The Cerebellum

, Volume 11, Issue 2, pp 549–556

Cerebellar Cognitive Affective Syndrome in Machado Joseph Disease: Core Clinical Features

Authors

    • Department of Neurology and NeurosurgeryUniversidade Federal de São Paulo
    • Instituto Israelita de Ensino e Pesquisa Albert EinsteinHospital Israelita Albert Einstein
  • José Luiz Pedroso
    • Department of Neurology and NeurosurgeryUniversidade Federal de São Paulo
    • Instituto Israelita de Ensino e Pesquisa Albert EinsteinHospital Israelita Albert Einstein
  • Helena Alessi
    • Department of Neurology and NeurosurgeryUniversidade Federal de São Paulo
  • Lívia Almeida Dutra
    • Department of Neurology and NeurosurgeryUniversidade Federal de São Paulo
    • Instituto Israelita de Ensino e Pesquisa Albert EinsteinHospital Israelita Albert Einstein
  • André Carvalho Felício
    • Department of Neurology and NeurosurgeryUniversidade Federal de São Paulo
  • Thaís Minett
    • Department of Preventive MedicineUniversidade Federal de São Paulo
    • Department of Public Health and Primary CareUniversity of Cambridge
  • Patrícia Weisman
    • Department of Neurology and NeurosurgeryUniversidade Federal de São Paulo
  • Ruth F. Santos-Galduroz
    • Center of Mathematics, Computer and CognitionUniversidade Federal do ABC
    • Institute of Biosciences, UNESP
  • Paulo Henrique F. Bertolucci
    • Department of Neurology and NeurosurgeryUniversidade Federal de São Paulo
  • Alberto Alain Gabbai
    • Department of Neurology and NeurosurgeryUniversidade Federal de São Paulo
    • Instituto Israelita de Ensino e Pesquisa Albert EinsteinHospital Israelita Albert Einstein
  • Orlando Graziani Povoas Barsottini
    • Department of Neurology and NeurosurgeryUniversidade Federal de São Paulo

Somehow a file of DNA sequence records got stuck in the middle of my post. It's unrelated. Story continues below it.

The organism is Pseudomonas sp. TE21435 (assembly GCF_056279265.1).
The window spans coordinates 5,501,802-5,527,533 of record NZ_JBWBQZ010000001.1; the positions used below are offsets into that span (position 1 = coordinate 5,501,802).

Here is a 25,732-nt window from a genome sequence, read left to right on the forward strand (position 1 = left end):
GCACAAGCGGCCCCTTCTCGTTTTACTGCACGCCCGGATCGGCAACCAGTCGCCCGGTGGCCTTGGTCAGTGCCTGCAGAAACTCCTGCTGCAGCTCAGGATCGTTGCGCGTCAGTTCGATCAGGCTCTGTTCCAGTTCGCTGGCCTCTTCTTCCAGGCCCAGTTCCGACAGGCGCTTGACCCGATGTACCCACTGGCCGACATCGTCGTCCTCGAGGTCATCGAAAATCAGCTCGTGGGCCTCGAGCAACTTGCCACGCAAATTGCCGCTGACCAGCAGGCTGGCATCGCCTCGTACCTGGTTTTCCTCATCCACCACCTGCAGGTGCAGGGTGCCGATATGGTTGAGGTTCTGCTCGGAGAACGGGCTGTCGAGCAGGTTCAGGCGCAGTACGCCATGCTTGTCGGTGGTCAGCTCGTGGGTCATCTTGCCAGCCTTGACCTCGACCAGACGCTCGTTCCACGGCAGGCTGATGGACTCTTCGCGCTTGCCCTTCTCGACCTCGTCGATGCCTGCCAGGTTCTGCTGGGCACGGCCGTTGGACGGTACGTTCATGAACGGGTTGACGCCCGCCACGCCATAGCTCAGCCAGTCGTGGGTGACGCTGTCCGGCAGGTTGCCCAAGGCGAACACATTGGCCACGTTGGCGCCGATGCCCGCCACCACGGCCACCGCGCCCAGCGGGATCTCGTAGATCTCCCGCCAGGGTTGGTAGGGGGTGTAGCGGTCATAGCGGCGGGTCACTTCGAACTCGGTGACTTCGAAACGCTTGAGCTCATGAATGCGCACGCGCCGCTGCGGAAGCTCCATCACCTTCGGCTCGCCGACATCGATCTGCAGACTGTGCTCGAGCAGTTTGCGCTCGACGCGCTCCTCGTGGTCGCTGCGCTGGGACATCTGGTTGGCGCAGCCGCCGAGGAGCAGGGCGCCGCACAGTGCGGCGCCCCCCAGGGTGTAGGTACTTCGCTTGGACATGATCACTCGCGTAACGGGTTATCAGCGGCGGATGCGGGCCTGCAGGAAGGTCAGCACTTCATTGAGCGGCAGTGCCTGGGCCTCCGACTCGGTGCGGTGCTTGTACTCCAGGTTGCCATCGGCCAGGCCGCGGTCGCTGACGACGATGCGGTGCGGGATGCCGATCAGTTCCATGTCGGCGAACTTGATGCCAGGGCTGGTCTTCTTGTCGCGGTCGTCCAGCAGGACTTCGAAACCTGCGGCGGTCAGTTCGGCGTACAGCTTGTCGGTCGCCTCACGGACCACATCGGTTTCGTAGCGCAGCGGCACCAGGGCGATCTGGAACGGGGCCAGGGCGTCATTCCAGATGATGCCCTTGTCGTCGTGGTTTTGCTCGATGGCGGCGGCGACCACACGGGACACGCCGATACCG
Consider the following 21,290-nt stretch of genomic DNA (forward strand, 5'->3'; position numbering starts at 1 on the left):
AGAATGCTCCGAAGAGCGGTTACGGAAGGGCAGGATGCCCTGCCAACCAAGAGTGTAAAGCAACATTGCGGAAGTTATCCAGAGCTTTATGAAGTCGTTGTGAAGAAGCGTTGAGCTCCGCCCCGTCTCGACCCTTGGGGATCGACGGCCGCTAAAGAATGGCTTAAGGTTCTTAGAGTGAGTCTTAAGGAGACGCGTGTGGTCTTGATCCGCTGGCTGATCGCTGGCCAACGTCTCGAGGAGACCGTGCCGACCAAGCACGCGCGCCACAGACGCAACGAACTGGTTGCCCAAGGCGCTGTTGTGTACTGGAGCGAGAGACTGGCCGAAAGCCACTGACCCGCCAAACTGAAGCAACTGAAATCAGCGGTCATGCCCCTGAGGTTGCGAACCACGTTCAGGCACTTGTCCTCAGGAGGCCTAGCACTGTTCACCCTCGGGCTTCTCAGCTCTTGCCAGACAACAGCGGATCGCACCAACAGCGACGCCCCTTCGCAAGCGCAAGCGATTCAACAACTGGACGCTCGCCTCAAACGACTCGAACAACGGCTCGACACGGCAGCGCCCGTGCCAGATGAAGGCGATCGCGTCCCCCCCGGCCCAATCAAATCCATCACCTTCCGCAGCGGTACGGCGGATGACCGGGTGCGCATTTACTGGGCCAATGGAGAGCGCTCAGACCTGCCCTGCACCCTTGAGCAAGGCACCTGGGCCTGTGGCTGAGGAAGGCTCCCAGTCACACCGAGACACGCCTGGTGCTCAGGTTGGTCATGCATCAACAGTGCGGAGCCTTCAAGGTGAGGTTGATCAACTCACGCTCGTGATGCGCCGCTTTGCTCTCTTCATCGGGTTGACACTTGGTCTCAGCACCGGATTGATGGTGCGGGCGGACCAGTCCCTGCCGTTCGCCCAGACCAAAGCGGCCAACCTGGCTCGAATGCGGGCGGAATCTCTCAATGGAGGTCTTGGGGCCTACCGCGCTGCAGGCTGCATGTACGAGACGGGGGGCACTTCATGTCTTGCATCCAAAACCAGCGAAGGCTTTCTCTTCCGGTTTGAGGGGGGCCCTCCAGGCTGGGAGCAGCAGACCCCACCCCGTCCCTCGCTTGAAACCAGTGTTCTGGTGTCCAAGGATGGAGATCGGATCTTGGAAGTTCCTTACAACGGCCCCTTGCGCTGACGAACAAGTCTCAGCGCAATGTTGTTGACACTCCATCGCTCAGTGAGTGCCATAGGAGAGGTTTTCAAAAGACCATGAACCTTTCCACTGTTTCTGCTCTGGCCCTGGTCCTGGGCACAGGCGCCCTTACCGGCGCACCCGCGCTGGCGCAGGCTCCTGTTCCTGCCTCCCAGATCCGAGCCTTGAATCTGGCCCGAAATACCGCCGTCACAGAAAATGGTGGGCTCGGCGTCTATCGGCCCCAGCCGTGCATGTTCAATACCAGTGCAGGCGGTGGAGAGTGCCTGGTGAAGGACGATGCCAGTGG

• Instituto Israelita de Ensino e Pesquisa Albert EinsteinHospital Israelita Albert Einstein
Original Paper

DOI: 10.1007/s12311-011-0318-6

Cite this article as:
Braga-Neto, P., Pedroso, J.L., Alessi, H. et al. Cerebellum (2012) 11: 549. doi:10.1007/s12311-011-0318-6

Abstract

The cerebellum is no longer considered a purely motor control device, and convincing evidence has demonstrated its relationship to cognitive and emotional neural circuits. The aims of the present study were to establish the core cognitive features in our patient population and to determine the presence of Cerebellar Cognitive Affective Syndrome (CCAS) in this group. We recruited 38 patients with spinocerebellar ataxia type 3 (SCA3) or Machado–Joseph disease (MJD)-SCA3/MJD and 31 controls. Data on disease status were recorded (disease duration, age, age at onset, ataxia severity, and CAG repeat length). The severity of cerebellar symptoms was measured using the International Cooperative Ataxia Rating Scale and the Scale for the Assessment and Rating of Ataxia. The neuropsychological assessment consisted of the Mini-Mental State Examination, Clock Drawing Test, Wechsler Adult Intelligence Scale, Rey–Osterrieth Complex Figure, Wisconsin Card Sorting Test, Stroop Color–Word Test, Trail-Making Test, Verbal Paired Associates, and verbal fluency tests. All subjects were also submitted to the Hamilton Anxiety Scale and Beck Depression Inventory. After controlling for multiple comparisons, spatial span, picture completion, symbol search, Stroop Color–Word Test, phonemic verbal fluency, and Trail-Making Tests A and B were significantly more impaired in patients with SCA3/MJD than in controls. Executive and visuospatial functions are impaired in patients with SCA3/MJD, consistent with the symptoms reported in the CCAS. We speculate on a possible role in visual cortical processing degeneration and executive dysfunction in our patients as a model to explain their main cognitive deficit.

Keywords

Spinocerebellar ataxia type 3 Machado–Joseph disease Cognitive deficits Cerebellar Cognitive Affective Syndrome

Copyright information

© Springer Science+Business Media, LLC 2011